LONDON (Reuters) - British Foreign Secretary Boris Johnson has said a transition period from the European Union after Britain’s exit from the bloc in March 2019 must not last more than two years.
In an interview with The Sun newspaper on Saturday, on the eve of the governing Conservative Party’s annual conference, Johnson detailed four “red lines” for Brexit that appear to go beyond the agreed position of Prime Minister Theresa May’s cabinet.
In addition to a two-year maximum transition, he said the UK should not accept new EU or European Court of Justice rulings during transition, must not make payments for single market access when the transition ends, and should not agree to shadow EU regulations to gain access.
Johnson also again strayed from his Foreign Office brief. He said Britain’s current national minimum wage of 7.50 pounds an hour, rising to 9 pounds by 2020, was “not enough”, and called for public sector employees to get a pay rise, funded by layoffs.
But he told the newspaper speculation about his leadership intentions had been “massively” overdone.
“Am I impatient about it (Brexit), do I want to get it done as fast as possible? Yes, absolutely. Do I want the delay to go on longer than two years? Not a second more,” Johnson was quoted as saying in the tabloid newspaper.
Some of Johnson’s cabinet colleagues recently accused him of “backseat driving” on Brexit after setting out his vision for the UK’s future outside the EU in a 4,300-word newspaper article just days before a key speech by the prime minister.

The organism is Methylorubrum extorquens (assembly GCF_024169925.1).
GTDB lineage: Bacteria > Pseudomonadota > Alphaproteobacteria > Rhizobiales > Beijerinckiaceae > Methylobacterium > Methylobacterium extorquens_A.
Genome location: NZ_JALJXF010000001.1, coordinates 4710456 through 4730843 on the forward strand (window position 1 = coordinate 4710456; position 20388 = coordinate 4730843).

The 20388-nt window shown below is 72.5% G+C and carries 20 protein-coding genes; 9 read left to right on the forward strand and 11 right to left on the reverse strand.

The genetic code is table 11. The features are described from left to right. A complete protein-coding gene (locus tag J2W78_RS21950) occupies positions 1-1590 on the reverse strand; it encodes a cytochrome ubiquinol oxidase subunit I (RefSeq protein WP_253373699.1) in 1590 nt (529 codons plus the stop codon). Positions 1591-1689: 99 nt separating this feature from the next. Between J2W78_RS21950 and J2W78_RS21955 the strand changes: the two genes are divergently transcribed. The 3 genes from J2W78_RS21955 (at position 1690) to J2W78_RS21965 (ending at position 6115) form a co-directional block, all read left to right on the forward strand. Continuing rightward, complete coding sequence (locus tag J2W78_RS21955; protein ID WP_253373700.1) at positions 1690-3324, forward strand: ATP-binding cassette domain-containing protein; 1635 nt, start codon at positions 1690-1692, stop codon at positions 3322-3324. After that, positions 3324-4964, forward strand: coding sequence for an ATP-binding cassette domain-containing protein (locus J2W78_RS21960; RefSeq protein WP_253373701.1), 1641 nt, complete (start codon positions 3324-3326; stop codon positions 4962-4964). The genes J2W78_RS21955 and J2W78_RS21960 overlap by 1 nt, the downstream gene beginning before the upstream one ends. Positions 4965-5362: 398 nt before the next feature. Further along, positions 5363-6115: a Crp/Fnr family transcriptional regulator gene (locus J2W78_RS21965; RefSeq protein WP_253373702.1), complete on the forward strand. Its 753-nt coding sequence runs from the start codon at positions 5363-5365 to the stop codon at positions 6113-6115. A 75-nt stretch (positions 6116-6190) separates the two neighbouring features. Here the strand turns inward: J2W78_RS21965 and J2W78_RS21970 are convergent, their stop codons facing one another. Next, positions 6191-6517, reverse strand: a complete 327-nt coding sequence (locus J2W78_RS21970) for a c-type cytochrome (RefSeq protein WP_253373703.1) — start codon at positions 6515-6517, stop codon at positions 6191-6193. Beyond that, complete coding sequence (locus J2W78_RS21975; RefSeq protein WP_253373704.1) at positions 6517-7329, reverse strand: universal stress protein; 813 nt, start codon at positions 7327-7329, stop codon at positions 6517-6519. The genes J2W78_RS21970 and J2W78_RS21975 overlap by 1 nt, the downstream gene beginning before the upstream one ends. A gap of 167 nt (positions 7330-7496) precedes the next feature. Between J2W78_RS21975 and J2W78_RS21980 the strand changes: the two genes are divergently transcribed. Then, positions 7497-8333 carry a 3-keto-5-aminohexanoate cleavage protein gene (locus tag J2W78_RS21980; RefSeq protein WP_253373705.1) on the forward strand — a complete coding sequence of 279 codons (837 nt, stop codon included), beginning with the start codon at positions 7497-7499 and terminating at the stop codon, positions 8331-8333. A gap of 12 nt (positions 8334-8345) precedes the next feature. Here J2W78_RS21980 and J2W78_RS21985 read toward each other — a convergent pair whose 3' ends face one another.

In her speech in the Italian city of Florence on Sept. 22 May outlined a transition period of around two years of trading on the same terms, but no payments for single market access.
“The crucial thing I want to get over to Sun readers about Brexit is that it is going to be great and we need to believe in ourselves and believe we can do it. It is unstoppable,” Johnson said in the article on Saturday.
However, in an interview with The Times newspaper, Scottish Conservative leader Ruth Davidson said that “over optimism” about Britain’s future outside the EU “sells people short” and called for “serious people” to take charge of Brexit.
At the Conservative party conference in Manchester, May will set out plans to build “a road to a better future” for Britain, hoping to head off a rebellion over her handling of Brexit and her poor showing in the June election.
Reporting by James Davey; Editing by Andrew Bolton